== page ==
• Positioning yourself as an expert
  • Walking softly and carrying a big stick

Maybe that post will be boring too. But only if you don’t find it interesting.

11 Responses

Comment by Scrivs — Jan 27 2006 @ 11:17 am

Man that conversation seems like years ago. So what boring things are you talking about this year again?

Comment by Derek Featherstone — Jan 27 2006 @ 11:35 am

Scrivs: should have known you’d come back with something like that…

For what its worth I’ll be talking about Web 2.0 and working to make AJAX applications more accessible to everyone. I know, I know, you probably still find it boring. I’m ok with that.

Comment by Jon Hicks — Jan 27 2006 @ 11:40 am

“I could very easily have just saved money by not buying NewsFire, set as my homepage and be done with it.”


Comment by Derek Featherstone — Jan 27 2006 @ 11:50 am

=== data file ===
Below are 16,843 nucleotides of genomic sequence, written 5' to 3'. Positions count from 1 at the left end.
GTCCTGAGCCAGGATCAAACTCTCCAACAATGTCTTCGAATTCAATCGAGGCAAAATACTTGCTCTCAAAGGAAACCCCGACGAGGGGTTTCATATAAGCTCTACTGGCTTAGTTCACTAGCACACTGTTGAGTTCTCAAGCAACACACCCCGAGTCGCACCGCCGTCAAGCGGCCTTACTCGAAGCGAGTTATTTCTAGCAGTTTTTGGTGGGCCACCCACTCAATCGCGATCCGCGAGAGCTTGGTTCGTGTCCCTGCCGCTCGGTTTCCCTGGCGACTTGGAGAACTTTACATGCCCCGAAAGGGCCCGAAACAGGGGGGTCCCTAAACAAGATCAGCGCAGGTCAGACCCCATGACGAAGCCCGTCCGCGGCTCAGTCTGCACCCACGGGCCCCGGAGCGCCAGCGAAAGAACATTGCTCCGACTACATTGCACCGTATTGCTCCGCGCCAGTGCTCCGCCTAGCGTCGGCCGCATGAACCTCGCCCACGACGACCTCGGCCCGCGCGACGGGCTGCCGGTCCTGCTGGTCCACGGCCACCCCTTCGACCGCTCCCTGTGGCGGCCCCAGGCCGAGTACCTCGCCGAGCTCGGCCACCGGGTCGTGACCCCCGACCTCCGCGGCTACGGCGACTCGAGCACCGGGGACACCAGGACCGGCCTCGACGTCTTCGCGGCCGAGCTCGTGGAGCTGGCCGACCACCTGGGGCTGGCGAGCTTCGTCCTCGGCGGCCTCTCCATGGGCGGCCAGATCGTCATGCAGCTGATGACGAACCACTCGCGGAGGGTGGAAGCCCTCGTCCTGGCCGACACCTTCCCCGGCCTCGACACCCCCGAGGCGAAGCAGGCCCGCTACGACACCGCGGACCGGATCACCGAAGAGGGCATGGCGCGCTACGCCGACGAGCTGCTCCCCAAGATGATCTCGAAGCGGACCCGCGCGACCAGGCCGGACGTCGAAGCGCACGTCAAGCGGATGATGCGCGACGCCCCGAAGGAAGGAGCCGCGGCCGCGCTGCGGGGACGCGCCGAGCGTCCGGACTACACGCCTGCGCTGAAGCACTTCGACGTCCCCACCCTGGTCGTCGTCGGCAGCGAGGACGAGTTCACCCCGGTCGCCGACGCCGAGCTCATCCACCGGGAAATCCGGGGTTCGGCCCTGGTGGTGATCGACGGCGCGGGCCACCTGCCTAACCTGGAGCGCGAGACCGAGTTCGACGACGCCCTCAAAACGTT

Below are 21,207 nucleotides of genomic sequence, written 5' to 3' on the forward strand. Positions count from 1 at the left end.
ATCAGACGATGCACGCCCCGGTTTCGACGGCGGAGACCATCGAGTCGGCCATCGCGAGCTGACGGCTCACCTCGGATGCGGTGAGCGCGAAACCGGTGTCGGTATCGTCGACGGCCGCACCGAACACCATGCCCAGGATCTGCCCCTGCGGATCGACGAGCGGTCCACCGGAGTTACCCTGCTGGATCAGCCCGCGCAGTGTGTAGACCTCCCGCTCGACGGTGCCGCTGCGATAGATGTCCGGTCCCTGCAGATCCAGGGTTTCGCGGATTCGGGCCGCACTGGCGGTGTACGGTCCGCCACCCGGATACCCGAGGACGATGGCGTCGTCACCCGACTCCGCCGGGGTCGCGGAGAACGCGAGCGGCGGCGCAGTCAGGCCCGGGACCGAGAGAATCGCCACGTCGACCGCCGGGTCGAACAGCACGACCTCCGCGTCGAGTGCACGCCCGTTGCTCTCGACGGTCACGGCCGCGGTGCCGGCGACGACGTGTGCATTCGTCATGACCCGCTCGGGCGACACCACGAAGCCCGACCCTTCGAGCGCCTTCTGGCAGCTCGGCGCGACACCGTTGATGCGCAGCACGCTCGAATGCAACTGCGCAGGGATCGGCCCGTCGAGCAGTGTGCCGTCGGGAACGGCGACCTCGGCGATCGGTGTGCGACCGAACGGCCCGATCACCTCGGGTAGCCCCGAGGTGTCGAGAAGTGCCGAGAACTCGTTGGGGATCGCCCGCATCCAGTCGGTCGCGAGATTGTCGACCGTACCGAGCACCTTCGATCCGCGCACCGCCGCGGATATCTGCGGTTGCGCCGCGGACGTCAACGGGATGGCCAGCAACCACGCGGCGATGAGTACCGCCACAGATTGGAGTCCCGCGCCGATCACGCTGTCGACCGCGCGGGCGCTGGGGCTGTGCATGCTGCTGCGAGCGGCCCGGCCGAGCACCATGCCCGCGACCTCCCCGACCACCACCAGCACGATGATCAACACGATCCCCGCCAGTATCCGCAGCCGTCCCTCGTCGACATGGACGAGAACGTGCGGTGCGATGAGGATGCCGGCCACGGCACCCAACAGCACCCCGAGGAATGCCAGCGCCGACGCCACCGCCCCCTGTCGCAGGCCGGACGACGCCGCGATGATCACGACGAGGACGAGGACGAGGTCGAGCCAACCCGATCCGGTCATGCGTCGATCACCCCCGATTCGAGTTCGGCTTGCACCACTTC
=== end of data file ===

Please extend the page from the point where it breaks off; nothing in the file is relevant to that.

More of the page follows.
Jon: just because I said I could doesn’t mean I have any intention of doing it ;)

Comment by Jesse — Jan 27 2006 @ 1:38 pm

NetNewsWire Lite.. it rules.

Comment by Small Paul — Jan 27 2006 @ 7:23 pm

On boring: quite right. A teacher said that to us in high school and it stuck. Nothing’s boring inherently. And bored people are often those who can’t be bothered to seek out things of interest to them (or spend the time to get interested).

Um, yup.

Comment by Greg — Jan 28 2006 @ 12:55 am

Looking forward to checking out your upcoming posts. Only in the past few months have I become a sole proprietor so I’m interested in the advice and tips you have to impart. Cheers!

Comment by Richard Browne — Jan 28 2006 @ 6:10 am

I’m really interested in reading that post about the business side of things; sounds like my cup of tea. Can’t wait! :)